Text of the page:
So the first day of the storm, the sailors tried to undergird the ship. This would normally involve wrapping ropes or chains beneath the boat, to make it more secure. Then, on the second day, it says they lightened the ship. How do you suppose they did that? They would have taken any unnecessary items in the ship and thrown them overboard, into the sea. That would make the boat sit up higher in the water, so not as much would come in as the waves passed over.
By the third day, the sailors were becoming more desperate. What did they do on that day? They threw the ship’s tackling into the sea. Does anyone know enough about boats to know what that means? It means they were now throwing parts of the boat that were not absolutely needed to get into shore, into the sea. And notice that it’s not just the sailors throwing things into the sea at that point. All of the ship’s passengers were now frantically trying to lighten the ship in any way they could. This probably indicates that the ship was beginning to sink.
Did you know that there are things in our lives that can weigh us down, too, and keep us from completing the tasks God gives us? If there is anything in your life, whether it is a person, or a place, or something you own, that you would not be willing to give up in order to serve the Lord, then God may just bring a storm, of sorts, into your life, to show you that you can, and sometimes must live without those things. God has promised to provide us with everything we need. So if He ever makes it clear that there’s something we need to give up for Him, then either we don’t need it, or He’s going to replace it with something even better. But we have to be willing to let those things go when God says so.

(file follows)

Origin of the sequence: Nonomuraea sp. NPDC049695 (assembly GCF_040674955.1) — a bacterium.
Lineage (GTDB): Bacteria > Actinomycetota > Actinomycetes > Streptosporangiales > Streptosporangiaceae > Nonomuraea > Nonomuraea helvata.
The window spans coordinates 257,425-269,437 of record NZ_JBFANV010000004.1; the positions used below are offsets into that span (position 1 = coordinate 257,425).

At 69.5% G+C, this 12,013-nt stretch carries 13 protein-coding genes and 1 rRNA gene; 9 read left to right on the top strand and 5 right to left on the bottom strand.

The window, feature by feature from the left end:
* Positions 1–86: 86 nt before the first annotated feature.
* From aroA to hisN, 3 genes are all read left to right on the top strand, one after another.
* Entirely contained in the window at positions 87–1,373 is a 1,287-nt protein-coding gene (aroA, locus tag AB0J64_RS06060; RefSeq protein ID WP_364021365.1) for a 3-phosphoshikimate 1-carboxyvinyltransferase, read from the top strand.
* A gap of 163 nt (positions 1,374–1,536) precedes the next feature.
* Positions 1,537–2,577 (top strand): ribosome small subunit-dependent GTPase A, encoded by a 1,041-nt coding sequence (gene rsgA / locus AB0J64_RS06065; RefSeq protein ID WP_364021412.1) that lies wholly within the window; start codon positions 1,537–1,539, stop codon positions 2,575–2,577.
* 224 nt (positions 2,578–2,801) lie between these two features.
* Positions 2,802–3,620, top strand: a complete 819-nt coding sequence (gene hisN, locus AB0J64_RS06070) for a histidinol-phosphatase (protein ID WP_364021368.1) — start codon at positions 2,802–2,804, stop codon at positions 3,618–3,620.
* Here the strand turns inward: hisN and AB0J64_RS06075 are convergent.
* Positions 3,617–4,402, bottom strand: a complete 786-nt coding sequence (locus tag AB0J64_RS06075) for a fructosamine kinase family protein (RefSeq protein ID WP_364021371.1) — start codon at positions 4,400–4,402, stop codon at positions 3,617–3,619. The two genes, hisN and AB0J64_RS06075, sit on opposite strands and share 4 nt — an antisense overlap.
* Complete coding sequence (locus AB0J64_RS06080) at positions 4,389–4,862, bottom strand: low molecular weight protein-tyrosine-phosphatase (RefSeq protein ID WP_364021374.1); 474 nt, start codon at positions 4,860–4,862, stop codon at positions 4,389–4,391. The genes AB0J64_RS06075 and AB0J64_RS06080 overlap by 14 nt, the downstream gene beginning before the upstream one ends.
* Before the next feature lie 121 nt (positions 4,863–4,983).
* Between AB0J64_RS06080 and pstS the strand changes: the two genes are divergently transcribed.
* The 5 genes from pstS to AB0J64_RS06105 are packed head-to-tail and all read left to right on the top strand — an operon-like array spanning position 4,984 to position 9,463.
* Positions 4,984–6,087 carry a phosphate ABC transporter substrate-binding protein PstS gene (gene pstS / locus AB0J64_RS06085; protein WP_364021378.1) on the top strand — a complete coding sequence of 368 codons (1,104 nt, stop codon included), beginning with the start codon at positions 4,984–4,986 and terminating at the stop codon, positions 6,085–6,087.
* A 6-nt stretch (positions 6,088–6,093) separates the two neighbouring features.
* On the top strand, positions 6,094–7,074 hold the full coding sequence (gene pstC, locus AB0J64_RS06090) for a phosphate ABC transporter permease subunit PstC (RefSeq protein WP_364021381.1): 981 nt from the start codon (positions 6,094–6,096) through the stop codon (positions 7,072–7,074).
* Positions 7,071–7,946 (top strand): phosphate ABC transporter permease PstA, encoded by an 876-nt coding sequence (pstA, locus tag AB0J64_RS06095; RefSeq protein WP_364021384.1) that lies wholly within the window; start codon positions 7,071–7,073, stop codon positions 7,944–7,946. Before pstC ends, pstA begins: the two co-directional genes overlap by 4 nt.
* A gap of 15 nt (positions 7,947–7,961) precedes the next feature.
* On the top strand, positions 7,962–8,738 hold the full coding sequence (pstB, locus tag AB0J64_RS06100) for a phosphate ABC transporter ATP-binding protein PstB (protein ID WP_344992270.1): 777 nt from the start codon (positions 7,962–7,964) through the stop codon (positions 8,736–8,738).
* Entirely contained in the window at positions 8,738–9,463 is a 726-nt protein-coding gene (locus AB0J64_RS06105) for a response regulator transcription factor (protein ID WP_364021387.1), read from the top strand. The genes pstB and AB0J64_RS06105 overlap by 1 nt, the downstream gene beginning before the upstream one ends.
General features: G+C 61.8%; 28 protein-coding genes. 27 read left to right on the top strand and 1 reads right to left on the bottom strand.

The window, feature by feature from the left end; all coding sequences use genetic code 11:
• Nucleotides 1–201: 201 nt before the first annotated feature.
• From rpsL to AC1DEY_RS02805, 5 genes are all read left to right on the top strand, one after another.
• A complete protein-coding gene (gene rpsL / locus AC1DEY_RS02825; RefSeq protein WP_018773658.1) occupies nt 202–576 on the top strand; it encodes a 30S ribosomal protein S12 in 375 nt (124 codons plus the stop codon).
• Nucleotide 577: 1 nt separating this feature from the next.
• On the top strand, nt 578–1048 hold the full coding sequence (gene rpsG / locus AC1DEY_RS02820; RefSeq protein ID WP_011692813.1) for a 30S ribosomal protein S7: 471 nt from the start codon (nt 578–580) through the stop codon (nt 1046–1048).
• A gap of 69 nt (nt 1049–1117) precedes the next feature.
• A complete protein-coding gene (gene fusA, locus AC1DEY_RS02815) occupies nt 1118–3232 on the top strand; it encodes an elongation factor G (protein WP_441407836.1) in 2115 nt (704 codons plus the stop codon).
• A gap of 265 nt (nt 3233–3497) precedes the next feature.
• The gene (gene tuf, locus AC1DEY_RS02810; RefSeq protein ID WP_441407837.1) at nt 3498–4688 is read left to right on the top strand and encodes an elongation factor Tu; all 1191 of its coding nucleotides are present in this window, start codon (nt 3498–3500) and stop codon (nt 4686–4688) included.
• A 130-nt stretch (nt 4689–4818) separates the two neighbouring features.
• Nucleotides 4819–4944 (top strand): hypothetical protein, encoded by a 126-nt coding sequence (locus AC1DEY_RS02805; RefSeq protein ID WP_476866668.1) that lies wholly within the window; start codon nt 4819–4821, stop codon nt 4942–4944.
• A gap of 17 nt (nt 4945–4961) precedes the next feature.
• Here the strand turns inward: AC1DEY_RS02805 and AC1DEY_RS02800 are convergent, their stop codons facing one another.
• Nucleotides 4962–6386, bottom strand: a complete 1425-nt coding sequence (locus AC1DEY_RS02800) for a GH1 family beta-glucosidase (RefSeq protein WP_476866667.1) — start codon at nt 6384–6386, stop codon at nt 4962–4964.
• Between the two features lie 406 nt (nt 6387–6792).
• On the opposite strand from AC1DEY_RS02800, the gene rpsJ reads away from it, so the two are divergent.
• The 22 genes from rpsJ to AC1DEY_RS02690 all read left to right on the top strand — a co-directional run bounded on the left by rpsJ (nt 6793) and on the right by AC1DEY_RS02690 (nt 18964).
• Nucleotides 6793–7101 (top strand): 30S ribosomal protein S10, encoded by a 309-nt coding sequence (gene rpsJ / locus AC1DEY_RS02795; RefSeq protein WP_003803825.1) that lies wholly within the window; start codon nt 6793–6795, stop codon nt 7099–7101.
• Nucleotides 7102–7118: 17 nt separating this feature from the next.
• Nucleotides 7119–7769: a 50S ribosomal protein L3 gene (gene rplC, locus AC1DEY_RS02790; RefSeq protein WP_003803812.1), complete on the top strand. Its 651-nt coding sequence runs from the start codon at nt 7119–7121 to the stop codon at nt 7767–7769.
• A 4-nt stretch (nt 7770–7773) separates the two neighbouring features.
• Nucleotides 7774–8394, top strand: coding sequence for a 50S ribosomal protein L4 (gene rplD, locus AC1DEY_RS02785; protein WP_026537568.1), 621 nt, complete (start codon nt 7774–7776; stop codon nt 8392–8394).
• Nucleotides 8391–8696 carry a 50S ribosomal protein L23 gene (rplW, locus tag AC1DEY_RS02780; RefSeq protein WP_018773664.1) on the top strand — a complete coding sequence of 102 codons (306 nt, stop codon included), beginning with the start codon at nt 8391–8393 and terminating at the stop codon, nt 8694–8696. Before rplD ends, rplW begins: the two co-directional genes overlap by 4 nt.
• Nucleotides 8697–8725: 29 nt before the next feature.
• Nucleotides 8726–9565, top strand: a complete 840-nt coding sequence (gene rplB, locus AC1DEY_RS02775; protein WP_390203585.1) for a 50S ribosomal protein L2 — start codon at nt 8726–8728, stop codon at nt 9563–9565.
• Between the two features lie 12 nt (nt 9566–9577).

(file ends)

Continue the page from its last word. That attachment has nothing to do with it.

No doubt it was hard for the sailors to let go of parts of the ship that they once felt were needed. And there’s also no doubt that there were probably a lot of scared and sea sick people now on board. Does anyone here get sea sick? If so, can you imagine being out in a storm, getting bounced around in a boat…and for three whole days. You might think that sounds pretty bad, but just wait. Three days was only the very beginning of this storm.
20And when neither sun nor stars in many days appeared, and no small tempest lay on us, all hope that we should be saved was then taken away.
After many days of being caught in the storm, a storm so bad that the thick black clouds kept them from seeing any signs of the sky, what did everyone think? They thought there was no hope. They would all surely drown out there in the stormy sea. Everyone had given up…except one. And even though they had not listened to him the first time, Paul was ready, again, to share a message from God with whomever would listen. And since they had no other hope, the only alternative was Paul’s.
21But after long abstinence Paul stood forth in the midst of them, and said, Sirs, ye should have hearkened unto me, and not have loosed from Crete, and to have gained this harm and loss.
22And now I exhort you to be of good cheer: for there shall be no loss of any man's life among you, but of the ship.
23For there stood by me this night the angel of God, whose I am, and whom I serve,
Paul wanted to make it very clear who his message came from. He reminded those on board the ship that he was a servant of God, and that God had given him another message concerning the ship and its passengers. And this was the new message he had received:
24Saying, Fear not, Paul; thou must be brought before Caesar: and, lo, God hath given thee all them that sail with thee.
25Wherefore, sirs, be of good cheer: for I believe God, that it shall be even as it was told me.
26Howbeit we must be cast upon a certain island.
What was the message Paul had received from God? The ship would be destroyed, but everyone on board would be saved. For those who believed, this was good news. But they still had a difficult time ahead. God had predicted a shipwreck. And that’s just what was going to happen.